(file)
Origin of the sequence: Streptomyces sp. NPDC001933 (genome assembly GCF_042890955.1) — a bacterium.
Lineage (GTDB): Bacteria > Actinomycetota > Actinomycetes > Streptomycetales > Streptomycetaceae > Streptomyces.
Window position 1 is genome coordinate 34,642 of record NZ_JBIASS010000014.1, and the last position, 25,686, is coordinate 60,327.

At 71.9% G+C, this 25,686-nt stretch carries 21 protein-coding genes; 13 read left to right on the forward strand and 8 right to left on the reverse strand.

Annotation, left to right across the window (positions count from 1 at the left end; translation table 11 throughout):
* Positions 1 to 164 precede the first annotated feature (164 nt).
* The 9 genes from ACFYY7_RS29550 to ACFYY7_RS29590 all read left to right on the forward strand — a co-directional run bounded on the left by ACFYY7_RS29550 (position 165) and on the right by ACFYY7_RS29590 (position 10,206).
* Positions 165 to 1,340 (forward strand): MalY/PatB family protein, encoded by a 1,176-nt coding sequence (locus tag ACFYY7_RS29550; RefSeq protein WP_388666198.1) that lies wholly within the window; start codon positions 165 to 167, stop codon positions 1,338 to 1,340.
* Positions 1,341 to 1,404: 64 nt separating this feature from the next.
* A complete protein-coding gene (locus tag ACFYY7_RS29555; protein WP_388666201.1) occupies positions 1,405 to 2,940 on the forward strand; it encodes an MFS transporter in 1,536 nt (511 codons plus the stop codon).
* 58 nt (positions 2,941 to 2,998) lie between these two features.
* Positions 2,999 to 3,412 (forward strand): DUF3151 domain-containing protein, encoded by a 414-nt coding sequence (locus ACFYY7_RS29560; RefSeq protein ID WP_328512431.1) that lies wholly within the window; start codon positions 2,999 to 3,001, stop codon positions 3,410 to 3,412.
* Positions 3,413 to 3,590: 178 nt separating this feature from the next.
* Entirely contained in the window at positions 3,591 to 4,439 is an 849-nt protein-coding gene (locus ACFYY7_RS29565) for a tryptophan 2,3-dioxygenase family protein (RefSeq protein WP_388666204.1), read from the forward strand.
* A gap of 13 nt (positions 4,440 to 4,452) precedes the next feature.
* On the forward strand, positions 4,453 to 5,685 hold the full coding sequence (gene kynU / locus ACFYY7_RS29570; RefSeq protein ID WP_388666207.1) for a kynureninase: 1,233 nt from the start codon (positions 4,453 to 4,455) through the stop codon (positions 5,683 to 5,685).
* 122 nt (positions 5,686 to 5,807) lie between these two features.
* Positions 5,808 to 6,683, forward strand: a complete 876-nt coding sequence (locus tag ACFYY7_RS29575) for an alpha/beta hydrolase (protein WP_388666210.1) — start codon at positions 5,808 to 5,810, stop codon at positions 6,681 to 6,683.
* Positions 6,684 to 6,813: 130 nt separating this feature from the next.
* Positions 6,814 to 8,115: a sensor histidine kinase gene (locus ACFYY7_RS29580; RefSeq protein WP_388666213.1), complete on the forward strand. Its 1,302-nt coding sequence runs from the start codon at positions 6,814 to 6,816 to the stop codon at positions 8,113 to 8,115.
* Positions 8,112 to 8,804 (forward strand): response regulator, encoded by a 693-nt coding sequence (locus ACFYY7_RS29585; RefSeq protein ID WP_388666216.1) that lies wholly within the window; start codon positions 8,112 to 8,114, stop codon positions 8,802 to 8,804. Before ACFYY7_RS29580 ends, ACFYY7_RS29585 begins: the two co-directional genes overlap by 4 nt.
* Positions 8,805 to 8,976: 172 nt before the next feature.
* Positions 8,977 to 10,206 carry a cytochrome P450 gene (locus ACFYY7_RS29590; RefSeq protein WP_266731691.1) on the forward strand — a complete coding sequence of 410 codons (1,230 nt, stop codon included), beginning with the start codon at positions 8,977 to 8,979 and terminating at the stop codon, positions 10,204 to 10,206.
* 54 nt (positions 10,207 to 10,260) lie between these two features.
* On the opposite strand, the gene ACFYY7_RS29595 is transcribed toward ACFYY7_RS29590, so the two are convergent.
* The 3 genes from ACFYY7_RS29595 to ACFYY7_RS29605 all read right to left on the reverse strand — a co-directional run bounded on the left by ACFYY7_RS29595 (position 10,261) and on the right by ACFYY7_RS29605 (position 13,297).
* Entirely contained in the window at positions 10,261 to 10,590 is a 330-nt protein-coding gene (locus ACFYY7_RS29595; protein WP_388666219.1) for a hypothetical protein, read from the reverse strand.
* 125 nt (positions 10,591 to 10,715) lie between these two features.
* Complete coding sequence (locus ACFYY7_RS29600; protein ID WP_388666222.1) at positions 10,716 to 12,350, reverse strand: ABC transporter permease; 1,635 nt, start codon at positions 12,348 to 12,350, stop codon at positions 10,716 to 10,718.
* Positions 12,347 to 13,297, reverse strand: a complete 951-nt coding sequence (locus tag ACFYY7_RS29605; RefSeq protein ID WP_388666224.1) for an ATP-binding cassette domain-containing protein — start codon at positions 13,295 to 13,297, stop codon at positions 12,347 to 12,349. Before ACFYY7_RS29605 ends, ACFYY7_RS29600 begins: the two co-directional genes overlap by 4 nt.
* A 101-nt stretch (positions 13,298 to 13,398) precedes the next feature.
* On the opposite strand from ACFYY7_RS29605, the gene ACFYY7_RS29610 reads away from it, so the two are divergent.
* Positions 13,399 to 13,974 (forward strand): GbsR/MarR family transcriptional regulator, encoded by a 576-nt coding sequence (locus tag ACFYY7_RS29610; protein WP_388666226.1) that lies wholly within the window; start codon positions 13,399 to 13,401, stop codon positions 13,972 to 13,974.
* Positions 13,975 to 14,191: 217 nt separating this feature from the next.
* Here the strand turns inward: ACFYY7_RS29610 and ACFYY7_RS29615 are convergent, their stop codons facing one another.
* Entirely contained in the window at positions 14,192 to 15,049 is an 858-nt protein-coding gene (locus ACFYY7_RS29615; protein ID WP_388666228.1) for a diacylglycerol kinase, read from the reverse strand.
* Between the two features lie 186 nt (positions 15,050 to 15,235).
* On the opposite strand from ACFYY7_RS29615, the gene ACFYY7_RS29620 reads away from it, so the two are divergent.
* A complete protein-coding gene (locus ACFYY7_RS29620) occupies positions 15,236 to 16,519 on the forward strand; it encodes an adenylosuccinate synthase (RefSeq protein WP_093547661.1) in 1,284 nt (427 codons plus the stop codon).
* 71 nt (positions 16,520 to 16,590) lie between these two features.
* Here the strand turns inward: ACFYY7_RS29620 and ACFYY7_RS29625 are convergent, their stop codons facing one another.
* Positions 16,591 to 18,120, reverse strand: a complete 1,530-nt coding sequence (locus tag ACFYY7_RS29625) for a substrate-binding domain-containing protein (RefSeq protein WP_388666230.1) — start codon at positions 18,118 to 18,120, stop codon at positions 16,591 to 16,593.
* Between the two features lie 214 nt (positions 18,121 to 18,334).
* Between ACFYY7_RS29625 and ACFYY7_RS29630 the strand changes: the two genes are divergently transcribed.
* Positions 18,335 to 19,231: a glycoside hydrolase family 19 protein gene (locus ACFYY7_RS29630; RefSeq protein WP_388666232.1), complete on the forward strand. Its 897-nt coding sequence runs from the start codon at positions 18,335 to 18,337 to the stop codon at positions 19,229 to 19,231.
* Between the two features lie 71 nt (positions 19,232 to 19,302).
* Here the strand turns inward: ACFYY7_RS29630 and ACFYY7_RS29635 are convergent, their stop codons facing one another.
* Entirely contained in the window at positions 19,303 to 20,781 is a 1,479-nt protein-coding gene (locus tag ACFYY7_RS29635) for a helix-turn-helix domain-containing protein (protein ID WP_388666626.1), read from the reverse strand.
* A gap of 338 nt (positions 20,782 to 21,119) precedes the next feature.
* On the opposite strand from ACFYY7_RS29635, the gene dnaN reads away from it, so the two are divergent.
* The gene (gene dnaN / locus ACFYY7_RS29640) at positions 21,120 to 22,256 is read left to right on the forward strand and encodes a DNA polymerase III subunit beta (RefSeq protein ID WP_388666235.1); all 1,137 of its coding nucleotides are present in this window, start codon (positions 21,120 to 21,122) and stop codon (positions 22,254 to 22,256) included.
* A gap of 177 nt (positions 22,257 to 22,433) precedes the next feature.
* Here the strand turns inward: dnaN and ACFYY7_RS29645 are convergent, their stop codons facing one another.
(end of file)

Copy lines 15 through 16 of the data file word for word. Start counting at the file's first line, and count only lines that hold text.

* A gap of 13 nt (positions 4,440 to 4,452) precedes the next feature.
* On the forward strand, positions 4,453 to 5,685 hold the full coding sequence (gene kynU / locus ACFYY7_RS29570; RefSeq protein ID WP_388666207.1) for a kynureninase: 1,233 nt from the start codon (positions 4,453 to 4,455) through the stop codon (positions 5,683 to 5,685).